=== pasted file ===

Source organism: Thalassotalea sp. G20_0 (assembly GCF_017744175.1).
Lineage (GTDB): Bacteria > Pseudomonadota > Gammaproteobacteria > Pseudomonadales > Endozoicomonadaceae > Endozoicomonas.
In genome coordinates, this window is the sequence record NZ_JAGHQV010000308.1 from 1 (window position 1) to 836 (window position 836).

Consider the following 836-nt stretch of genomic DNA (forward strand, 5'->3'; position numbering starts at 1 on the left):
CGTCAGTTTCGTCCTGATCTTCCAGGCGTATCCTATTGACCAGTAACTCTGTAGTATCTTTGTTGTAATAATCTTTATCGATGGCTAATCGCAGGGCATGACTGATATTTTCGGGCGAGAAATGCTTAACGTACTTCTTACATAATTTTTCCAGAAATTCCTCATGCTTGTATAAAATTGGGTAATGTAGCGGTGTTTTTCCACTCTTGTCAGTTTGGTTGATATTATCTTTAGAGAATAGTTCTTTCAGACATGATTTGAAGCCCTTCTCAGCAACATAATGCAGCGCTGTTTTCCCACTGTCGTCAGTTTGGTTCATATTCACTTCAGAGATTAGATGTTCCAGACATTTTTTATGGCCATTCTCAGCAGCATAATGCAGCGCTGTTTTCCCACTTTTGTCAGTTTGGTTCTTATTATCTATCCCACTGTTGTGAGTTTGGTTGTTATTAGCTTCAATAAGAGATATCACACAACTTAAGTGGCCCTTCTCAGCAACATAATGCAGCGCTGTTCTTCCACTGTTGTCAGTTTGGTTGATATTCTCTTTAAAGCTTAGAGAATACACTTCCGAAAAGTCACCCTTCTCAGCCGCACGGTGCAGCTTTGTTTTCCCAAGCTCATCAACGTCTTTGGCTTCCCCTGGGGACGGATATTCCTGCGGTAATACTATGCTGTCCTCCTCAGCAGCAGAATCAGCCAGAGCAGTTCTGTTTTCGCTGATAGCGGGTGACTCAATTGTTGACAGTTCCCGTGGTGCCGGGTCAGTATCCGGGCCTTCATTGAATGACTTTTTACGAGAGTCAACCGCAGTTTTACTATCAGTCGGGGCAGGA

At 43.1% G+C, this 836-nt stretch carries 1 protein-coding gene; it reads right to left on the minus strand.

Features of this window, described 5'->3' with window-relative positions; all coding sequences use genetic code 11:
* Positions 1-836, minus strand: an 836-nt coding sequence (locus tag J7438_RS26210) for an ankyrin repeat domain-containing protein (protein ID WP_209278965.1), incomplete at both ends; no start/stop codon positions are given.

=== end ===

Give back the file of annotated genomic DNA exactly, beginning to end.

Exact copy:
Source organism: Thalassotalea sp. G20_0 (assembly GCF_017744175.1).
Lineage (GTDB): Bacteria > Pseudomonadota > Gammaproteobacteria > Pseudomonadales > Endozoicomonadaceae > Endozoicomonas.
In genome coordinates, this window is the sequence record NZ_JAGHQV010000308.1 from 1 (window position 1) to 836 (window position 836).

Consider the following 836-nt stretch of genomic DNA (forward strand, 5'->3'; position numbering starts at 1 on the left):
CGTCAGTTTCGTCCTGATCTTCCAGGCGTATCCTATTGACCAGTAACTCTGTAGTATCTTTGTTGTAATAATCTTTATCGATGGCTAATCGCAGGGCATGACTGATATTTTCGGGCGAGAAATGCTTAACGTACTTCTTACATAATTTTTCCAGAAATTCCTCATGCTTGTATAAAATTGGGTAATGTAGCGGTGTTTTTCCACTCTTGTCAGTTTGGTTGATATTATCTTTAGAGAATAGTTCTTTCAGACATGATTTGAAGCCCTTCTCAGCAACATAATGCAGCGCTGTTTTCCCACTGTCGTCAGTTTGGTTCATATTCACTTCAGAGATTAGATGTTCCAGACATTTTTTATGGCCATTCTCAGCAGCATAATGCAGCGCTGTTTTCCCACTTTTGTCAGTTTGGTTCTTATTATCTATCCCACTGTTGTGAGTTTGGTTGTTATTAGCTTCAATAAGAGATATCACACAACTTAAGTGGCCCTTCTCAGCAACATAATGCAGCGCTGTTCTTCCACTGTTGTCAGTTTGGTTGATATTCTCTTTAAAGCTTAGAGAATACACTTCCGAAAAGTCACCCTTCTCAGCCGCACGGTGCAGCTTTGTTTTCCCAAGCTCATCAACGTCTTTGGCTTCCCCTGGGGACGGATATTCCTGCGGTAATACTATGCTGTCCTCCTCAGCAGCAGAATCAGCCAGAGCAGTTCTGTTTTCGCTGATAGCGGGTGACTCAATTGTTGACAGTTCCCGTGGTGCCGGGTCAGTATCCGGGCCTTCATTGAATGACTTTTTACGAGAGTCAACCGCAGTTTTACTATCAGTCGGGGCAGGA

At 43.1% G+C, this 836-nt stretch carries 1 protein-coding gene; it reads right to left on the minus strand.

Features of this window, described 5'->3' with window-relative positions; all coding sequences use genetic code 11:
* Positions 1-836, minus strand: an 836-nt coding sequence (locus tag J7438_RS26210) for an ankyrin repeat domain-containing protein (protein ID WP_209278965.1), incomplete at both ends; no start/stop codon positions are given.